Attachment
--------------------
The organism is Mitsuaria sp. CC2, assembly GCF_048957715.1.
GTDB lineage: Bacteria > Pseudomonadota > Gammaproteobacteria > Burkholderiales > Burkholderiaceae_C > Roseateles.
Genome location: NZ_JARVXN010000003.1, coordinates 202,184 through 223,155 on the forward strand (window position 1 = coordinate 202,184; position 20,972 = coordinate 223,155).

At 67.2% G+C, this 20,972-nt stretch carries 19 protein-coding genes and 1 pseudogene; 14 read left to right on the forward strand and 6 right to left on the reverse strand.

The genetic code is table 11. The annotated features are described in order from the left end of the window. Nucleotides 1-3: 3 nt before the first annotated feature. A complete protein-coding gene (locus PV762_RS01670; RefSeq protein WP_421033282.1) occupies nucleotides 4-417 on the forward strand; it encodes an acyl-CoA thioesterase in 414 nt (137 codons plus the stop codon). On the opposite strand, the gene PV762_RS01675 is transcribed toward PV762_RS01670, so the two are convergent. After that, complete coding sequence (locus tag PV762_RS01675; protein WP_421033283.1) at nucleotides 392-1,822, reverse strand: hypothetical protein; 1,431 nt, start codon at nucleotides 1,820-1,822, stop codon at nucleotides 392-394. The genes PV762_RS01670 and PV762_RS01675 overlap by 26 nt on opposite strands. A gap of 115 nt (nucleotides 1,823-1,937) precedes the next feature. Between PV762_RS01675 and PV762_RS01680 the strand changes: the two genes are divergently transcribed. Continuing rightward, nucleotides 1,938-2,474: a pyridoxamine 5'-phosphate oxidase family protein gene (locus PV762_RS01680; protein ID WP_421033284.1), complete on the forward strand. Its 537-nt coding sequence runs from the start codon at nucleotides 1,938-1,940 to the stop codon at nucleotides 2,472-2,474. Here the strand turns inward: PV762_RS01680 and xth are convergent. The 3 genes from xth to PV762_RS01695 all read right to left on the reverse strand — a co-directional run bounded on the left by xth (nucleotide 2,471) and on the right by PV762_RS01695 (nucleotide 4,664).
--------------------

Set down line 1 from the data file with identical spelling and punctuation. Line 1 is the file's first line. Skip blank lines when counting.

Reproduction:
The organism is Mitsuaria sp. CC2, assembly GCF_048957715.1.